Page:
Monday, October 27

Pricing Your Goods Part 2 w/Chris Parry

So what's step 2 when it comes to pricing your goods?
Well before you get too deep here maybe take a quick glance at Part 1 of this story:

Step 2 is simply this:
You need to (for a short while, we will come back to market value) forget what everyone else is selling a similar item for. Then you need to figure out what it ACTUALLY costs YOU to make the item.

This is broken down into four simple things:

ONE-Raw Materials. What is the actual cost of the materials used to make the item, including any waste produced.

Example: if you pay $30 per kilogram for a block of stone to carve a beautiful butterfly that in the end only weighs 100 grams, you don't charge for the stone that is left, you charge for the stone that you bought.

TWO-Labor. We can on for hours about labour but it is just like this. If you want to earn $20,000 year, crafting 40 weeks a year at 40 hours a week, which equals 1,600 hours a year, to earn $20,000 a year, you would have to charge $12.50 an hour JUST for labour.

THREE-Overhead. Everyone has overhead cost. Overhead is how much it costs you to run your business, with or without any orders. Things like, electric, gas, travel, rent, insurance, advertising, etc...This isn't a bill thats paid out of your pocket. It is a bill that is built into the cost of your product.

"Do you think that Mr. Coca cola pays for the running of his factories himself, or do you thing that part of your purchase price actually pays for it?",
says Chris.

So lets say that you spend $10,000 a year running your business, and you already stated that you will work 1,600 hours a year (40 wks @ 40 hrs a wk), for each working hour, you should be charging $6.25 per product.

"This isn't a rip-off, it is the cost of ACTUALLY making the product." , says Chris.

FOUR-Profit. Not a dirty word. Profit is how your business makes money. You already charged for labor, which is great because that will be spent on silly things like food and rent and by the end of the week it will all be gone. You have alreay charged for the raw materials, which you have already spent on the item and you have already charged for overheads which will go to those nice people like, Mr Electric Man, or Mr Phone Man, or Mr Business Insurance Man. So your business does need to make a profit. This profit is what will sit in your bank and make your bank manager happy as it grows. It is this money that you can then invest back into the business, so if you want to pay for advertising in a glossy magazine, to get even more business, then it is this profit that will pay for that, to make your business GROW. So profit is not a dirty word but VASTLY overlooked.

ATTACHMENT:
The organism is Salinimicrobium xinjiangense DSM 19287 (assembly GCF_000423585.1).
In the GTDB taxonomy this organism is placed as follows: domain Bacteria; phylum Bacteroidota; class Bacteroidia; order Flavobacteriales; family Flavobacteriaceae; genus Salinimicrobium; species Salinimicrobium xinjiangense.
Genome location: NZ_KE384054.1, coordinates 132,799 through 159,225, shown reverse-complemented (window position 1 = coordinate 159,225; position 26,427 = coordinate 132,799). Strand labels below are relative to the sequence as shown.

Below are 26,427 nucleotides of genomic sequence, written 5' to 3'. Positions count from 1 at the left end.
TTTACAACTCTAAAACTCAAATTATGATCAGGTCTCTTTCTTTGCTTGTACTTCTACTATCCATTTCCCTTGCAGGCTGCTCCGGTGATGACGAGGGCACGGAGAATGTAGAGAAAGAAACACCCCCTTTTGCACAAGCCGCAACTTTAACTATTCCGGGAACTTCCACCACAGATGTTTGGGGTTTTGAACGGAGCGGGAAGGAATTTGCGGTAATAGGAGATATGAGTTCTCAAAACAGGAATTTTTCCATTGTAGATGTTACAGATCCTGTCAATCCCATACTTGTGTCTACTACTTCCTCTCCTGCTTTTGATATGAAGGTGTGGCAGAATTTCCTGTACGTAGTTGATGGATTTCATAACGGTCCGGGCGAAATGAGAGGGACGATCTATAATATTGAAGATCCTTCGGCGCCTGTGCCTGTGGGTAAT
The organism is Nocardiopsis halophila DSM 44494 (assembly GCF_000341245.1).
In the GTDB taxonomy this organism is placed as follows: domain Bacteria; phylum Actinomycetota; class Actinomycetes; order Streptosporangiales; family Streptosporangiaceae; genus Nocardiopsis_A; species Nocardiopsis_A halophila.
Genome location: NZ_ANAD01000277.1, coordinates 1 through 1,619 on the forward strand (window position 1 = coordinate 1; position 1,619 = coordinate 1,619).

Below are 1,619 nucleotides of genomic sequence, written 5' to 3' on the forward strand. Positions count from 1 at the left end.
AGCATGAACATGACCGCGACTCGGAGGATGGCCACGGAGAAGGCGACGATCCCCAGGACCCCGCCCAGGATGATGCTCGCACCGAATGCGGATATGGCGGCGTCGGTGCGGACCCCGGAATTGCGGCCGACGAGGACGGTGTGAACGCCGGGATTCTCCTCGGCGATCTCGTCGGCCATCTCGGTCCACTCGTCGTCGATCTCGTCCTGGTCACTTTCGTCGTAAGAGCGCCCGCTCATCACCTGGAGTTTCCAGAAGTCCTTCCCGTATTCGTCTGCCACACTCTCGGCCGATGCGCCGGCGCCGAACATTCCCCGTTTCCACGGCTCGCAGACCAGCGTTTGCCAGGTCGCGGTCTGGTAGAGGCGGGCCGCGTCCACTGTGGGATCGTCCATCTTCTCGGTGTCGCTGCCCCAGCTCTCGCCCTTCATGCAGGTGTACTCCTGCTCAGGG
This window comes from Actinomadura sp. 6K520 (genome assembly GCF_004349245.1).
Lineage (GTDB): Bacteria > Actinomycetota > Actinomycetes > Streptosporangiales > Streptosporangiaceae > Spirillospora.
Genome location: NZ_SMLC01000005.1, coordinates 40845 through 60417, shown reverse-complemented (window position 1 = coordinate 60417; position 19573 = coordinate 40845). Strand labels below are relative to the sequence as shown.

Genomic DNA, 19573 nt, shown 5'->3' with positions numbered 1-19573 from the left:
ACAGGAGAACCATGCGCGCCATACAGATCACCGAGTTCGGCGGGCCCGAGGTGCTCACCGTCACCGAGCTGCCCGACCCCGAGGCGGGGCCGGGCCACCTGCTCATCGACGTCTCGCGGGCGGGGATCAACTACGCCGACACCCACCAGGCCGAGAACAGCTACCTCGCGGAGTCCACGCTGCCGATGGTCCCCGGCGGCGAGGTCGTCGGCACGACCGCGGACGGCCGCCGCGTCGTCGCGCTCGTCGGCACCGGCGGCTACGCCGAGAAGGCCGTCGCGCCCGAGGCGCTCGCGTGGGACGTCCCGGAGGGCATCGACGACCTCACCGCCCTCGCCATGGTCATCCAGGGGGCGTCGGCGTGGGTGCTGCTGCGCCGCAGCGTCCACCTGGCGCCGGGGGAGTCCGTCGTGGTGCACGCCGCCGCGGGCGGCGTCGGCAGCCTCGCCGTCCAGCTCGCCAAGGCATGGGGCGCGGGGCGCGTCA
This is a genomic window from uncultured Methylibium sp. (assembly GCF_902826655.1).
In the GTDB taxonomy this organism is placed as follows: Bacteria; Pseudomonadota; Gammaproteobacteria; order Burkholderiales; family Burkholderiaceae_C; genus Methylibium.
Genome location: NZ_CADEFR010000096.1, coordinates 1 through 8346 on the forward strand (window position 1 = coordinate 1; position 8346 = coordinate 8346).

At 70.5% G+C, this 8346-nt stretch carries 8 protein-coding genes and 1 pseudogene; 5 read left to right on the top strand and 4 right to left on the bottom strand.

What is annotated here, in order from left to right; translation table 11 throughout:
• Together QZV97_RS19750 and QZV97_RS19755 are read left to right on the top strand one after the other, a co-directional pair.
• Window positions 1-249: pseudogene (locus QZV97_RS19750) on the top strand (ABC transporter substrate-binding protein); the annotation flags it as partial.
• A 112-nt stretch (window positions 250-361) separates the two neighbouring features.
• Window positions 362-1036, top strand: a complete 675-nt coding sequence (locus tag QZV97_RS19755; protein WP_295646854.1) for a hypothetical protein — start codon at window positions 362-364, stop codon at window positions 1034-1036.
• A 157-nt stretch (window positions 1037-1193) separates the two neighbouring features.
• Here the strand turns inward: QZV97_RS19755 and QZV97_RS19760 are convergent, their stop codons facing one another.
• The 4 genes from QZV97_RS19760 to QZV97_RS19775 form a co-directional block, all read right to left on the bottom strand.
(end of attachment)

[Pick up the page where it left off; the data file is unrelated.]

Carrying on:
This price you now have for your product is called a WHOLESALE price, which means that if you sell your item at this price, shops will come along, buy it, you ill make a living and a profit and they will then typically add 100%-300% (or whatever) and sell it to the public.

Heres a FREE spreadsheet on Chris Parry's blog,
which you can download and it will help you through the process.

Chris tells me he put it up on his blog last December
and it has been downloaded over 20,000 times.

I must say I have downloaded the spreadsheet and found it very useful. I use it all the time because this is a business to me. My regular 9 to 5 is a part time gig and pays $14000 (approx) annually and I'd rather make that doing what I love, but I will not see it if I am not charging the amount per card... Again for some this is just for fun but for those out there like me trust me you need this!

Chris said in closing, "Ask Auntie sue what you should sell your precious hamster warmer for or actually work out what you should be selling it for."

Thank for reading and I hope this helps many like it did for me.
Article post original written by Chris Parry re-written by La-Mar D Lynch Thank you and see you later...

Remember if you think big,
feel big and act big about your business
your business will one day become big....

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